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Do I Love My Daughter? Of Course. Would I Trade Her for Springsteen Tickets? I Already Have

There’s nothing quite like being a parent. You create life from the roots of your body and soul, and then have the great privilege of nurturing it. From the first steps to the first car, everything is a milestone. It is incomparable to any other quest in this world, save but one. Have you ever seen Bruce Springsteen live? He’s just a little better, and that’s why I traded my only daughter for a single, general admission ticket to see The Boss

I remember the day my daughter was born. My wife was in labor for hours, while I paced around like any nervous Dad-to-be. Eventually, she was here. Little Olivia could barely open her eyes, but the sound of her first coo is something I will probably never forget. However, the sound of “Tenth Avenue Freeze Out” with that sick extended sax solo is something I will definitely never forget.

I may not have the opportunity to drop her off for the first day of school, but I did see Bruce and Steve Van Zandt trade guitar solos during “Dancing in the Dark”. Fuck yeah.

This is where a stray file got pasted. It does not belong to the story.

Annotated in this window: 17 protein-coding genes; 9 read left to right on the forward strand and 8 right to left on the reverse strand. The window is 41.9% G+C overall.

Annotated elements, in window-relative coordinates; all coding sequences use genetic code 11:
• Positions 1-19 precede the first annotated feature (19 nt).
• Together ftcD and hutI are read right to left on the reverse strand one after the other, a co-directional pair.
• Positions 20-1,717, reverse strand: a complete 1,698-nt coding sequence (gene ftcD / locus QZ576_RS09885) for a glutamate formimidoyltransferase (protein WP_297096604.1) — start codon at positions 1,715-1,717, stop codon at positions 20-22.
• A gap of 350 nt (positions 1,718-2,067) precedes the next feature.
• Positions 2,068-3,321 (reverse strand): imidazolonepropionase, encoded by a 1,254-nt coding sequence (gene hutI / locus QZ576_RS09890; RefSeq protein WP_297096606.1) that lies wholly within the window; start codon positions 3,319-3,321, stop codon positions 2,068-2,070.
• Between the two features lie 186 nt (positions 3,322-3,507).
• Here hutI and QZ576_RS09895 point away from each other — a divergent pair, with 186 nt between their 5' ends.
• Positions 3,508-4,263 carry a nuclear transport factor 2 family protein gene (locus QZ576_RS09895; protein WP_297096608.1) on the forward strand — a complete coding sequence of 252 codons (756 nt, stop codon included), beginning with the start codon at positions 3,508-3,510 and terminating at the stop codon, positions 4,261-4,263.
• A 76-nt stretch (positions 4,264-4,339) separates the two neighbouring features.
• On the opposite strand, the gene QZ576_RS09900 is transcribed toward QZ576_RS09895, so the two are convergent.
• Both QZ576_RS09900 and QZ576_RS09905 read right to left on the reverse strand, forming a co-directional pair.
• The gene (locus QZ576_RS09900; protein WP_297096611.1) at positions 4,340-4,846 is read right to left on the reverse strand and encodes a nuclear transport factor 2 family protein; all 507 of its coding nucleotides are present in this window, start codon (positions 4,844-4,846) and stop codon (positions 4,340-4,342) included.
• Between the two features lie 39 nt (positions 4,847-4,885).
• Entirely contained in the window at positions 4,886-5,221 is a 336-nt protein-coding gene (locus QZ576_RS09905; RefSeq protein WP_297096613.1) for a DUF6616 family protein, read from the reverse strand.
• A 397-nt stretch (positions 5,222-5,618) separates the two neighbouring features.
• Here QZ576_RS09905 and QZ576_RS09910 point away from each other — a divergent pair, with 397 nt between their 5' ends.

When prom comes around, I would love to see my little Genevieve (was her name Genevieve?) off with her date, but I traded that memory for a rare acoustic performance of “The Wrestler”, from the 2008 Mickey Rourke film “The Wrestler”. So, I’d say we’re even.

I was hoping to one day have grandchildren, and while I won’t get that opportunity, I did almost catch Max Weinberg’s drum stick after the first encore. Life sure is a rollercoaster.

Do I miss my daughter? Of course. Could she have performed a four-hour, extremely high energy arena show, packed with a lifetime’s worth of hits? Probably not, and that’s her cross to bear.

So, as I sit here, raspy-voiced and awaiting a criminal trial, I urge you to remember the little moments. Whether it be teaching your only daughter to tie their shoes, your first family vacation as a parents, or singing “Born to Run” with 15,000 other Tramps, you mustn’t take anything for granted. As Bruce says, “Talk about a dream, try to make it real.”

Wendy, if you ever read this, and if that’s your name, go make your dreams real.